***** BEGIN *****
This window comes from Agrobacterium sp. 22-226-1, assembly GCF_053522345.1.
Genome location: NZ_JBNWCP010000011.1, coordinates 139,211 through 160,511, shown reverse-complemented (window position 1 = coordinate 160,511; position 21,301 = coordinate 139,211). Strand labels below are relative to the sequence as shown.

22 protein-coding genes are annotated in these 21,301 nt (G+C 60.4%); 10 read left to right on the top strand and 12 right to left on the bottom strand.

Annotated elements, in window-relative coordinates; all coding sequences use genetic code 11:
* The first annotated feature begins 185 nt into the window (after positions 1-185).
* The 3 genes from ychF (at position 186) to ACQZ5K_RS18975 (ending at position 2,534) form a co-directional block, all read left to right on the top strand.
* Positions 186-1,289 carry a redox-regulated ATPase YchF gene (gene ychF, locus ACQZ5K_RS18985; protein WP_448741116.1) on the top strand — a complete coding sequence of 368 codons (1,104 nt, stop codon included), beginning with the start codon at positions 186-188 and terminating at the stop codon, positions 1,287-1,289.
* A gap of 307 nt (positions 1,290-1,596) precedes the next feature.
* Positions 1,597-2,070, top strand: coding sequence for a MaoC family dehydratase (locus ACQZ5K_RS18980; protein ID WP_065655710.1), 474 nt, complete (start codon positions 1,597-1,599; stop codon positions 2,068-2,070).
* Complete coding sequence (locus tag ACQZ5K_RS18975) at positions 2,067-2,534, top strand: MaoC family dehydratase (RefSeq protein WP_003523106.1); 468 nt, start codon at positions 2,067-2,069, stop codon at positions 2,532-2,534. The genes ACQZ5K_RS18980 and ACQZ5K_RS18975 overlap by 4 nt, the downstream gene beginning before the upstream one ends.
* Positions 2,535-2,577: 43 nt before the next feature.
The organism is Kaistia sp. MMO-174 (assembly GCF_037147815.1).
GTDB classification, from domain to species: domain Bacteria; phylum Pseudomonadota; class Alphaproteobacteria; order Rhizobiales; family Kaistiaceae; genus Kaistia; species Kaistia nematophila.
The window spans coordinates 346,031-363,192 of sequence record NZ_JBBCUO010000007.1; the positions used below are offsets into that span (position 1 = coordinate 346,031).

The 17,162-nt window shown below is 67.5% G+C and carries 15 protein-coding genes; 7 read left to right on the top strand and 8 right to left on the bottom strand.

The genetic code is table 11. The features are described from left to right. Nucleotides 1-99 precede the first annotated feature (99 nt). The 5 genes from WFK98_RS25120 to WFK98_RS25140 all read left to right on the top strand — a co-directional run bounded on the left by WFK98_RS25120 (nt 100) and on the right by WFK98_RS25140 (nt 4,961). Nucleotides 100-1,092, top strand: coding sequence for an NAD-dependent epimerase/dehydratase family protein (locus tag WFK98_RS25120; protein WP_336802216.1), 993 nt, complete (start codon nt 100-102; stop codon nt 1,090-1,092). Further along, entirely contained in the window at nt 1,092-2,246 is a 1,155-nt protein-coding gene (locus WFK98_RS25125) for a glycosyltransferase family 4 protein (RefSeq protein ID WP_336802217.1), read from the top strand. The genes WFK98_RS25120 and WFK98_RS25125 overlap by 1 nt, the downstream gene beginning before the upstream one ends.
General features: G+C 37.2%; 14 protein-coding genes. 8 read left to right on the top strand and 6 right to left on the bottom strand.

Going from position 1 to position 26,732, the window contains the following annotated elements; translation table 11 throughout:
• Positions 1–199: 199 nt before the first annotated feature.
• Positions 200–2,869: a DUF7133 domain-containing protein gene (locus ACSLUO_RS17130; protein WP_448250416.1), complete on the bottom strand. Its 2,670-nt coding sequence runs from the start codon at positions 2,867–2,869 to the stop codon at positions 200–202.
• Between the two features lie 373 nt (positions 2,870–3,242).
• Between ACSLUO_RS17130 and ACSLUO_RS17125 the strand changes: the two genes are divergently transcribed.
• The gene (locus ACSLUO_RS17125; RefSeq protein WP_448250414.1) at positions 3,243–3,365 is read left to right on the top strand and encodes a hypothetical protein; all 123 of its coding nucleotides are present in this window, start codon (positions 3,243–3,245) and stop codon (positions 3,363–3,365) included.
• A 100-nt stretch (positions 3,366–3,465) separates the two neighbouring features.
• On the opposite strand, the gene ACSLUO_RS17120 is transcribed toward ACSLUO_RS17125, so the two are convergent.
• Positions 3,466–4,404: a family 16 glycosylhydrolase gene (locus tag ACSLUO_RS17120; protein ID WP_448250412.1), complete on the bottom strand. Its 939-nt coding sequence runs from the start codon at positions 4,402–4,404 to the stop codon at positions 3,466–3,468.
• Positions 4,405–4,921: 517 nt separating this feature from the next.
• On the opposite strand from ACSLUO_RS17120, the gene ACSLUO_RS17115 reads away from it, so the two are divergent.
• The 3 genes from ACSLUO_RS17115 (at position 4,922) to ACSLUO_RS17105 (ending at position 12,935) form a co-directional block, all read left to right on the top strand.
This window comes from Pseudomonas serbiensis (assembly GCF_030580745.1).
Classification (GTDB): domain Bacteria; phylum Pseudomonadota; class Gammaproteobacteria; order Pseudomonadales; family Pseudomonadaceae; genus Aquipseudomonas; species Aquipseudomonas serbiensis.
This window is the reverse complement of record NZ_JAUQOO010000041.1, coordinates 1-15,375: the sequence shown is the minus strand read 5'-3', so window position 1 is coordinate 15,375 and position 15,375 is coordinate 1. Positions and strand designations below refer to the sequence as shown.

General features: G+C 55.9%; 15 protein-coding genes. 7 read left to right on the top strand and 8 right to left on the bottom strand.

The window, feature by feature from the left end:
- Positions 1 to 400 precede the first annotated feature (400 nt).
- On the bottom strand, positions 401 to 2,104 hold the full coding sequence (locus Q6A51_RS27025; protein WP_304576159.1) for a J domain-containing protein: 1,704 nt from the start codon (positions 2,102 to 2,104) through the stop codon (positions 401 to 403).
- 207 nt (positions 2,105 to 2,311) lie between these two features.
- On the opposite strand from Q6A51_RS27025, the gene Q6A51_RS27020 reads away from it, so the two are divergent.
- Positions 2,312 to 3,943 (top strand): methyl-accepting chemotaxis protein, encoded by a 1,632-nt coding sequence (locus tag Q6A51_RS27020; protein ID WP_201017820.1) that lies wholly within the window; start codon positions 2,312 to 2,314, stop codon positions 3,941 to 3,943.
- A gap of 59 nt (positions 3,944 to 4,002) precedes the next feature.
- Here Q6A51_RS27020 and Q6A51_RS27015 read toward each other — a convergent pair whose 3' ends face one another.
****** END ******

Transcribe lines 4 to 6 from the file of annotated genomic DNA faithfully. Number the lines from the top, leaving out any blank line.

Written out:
Annotated elements, in window-relative coordinates; all coding sequences use genetic code 11:
* The first annotated feature begins 185 nt into the window (after positions 1-185).
* The 3 genes from ychF (at position 186) to ACQZ5K_RS18975 (ending at position 2,534) form a co-directional block, all read left to right on the top strand.